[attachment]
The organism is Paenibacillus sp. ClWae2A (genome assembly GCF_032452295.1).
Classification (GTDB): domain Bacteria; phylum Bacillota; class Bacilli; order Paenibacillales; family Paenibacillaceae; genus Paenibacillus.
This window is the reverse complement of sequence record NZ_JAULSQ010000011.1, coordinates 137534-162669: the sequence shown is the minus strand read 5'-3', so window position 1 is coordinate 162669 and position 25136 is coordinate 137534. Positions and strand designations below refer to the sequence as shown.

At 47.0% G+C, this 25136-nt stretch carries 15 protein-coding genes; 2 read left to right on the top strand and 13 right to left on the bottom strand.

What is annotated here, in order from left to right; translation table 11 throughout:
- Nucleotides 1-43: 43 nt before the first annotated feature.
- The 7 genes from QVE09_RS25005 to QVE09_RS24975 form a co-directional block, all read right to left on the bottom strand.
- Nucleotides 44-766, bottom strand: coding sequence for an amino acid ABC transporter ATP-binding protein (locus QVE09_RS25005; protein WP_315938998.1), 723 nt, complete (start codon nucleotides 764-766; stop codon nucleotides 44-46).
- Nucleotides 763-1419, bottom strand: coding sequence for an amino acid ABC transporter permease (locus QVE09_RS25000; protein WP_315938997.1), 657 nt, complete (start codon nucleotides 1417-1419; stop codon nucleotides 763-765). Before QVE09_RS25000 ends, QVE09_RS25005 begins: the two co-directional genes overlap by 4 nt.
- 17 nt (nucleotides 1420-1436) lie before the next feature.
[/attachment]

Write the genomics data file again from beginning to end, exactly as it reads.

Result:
The organism is Paenibacillus sp. ClWae2A (genome assembly GCF_032452295.1).
Classification (GTDB): domain Bacteria; phylum Bacillota; class Bacilli; order Paenibacillales; family Paenibacillaceae; genus Paenibacillus.
This window is the reverse complement of sequence record NZ_JAULSQ010000011.1, coordinates 137534-162669: the sequence shown is the minus strand read 5'-3', so window position 1 is coordinate 162669 and position 25136 is coordinate 137534. Positions and strand designations below refer to the sequence as shown.

At 47.0% G+C, this 25136-nt stretch carries 15 protein-coding genes; 2 read left to right on the top strand and 13 right to left on the bottom strand.

What is annotated here, in order from left to right; translation table 11 throughout:
- Nucleotides 1-43: 43 nt before the first annotated feature.
- The 7 genes from QVE09_RS25005 to QVE09_RS24975 form a co-directional block, all read right to left on the bottom strand.
- Nucleotides 44-766, bottom strand: coding sequence for an amino acid ABC transporter ATP-binding protein (locus QVE09_RS25005; protein WP_315938998.1), 723 nt, complete (start codon nucleotides 764-766; stop codon nucleotides 44-46).
- Nucleotides 763-1419, bottom strand: coding sequence for an amino acid ABC transporter permease (locus QVE09_RS25000; protein WP_315938997.1), 657 nt, complete (start codon nucleotides 1417-1419; stop codon nucleotides 763-765). Before QVE09_RS25000 ends, QVE09_RS25005 begins: the two co-directional genes overlap by 4 nt.
- 17 nt (nucleotides 1420-1436) lie before the next feature.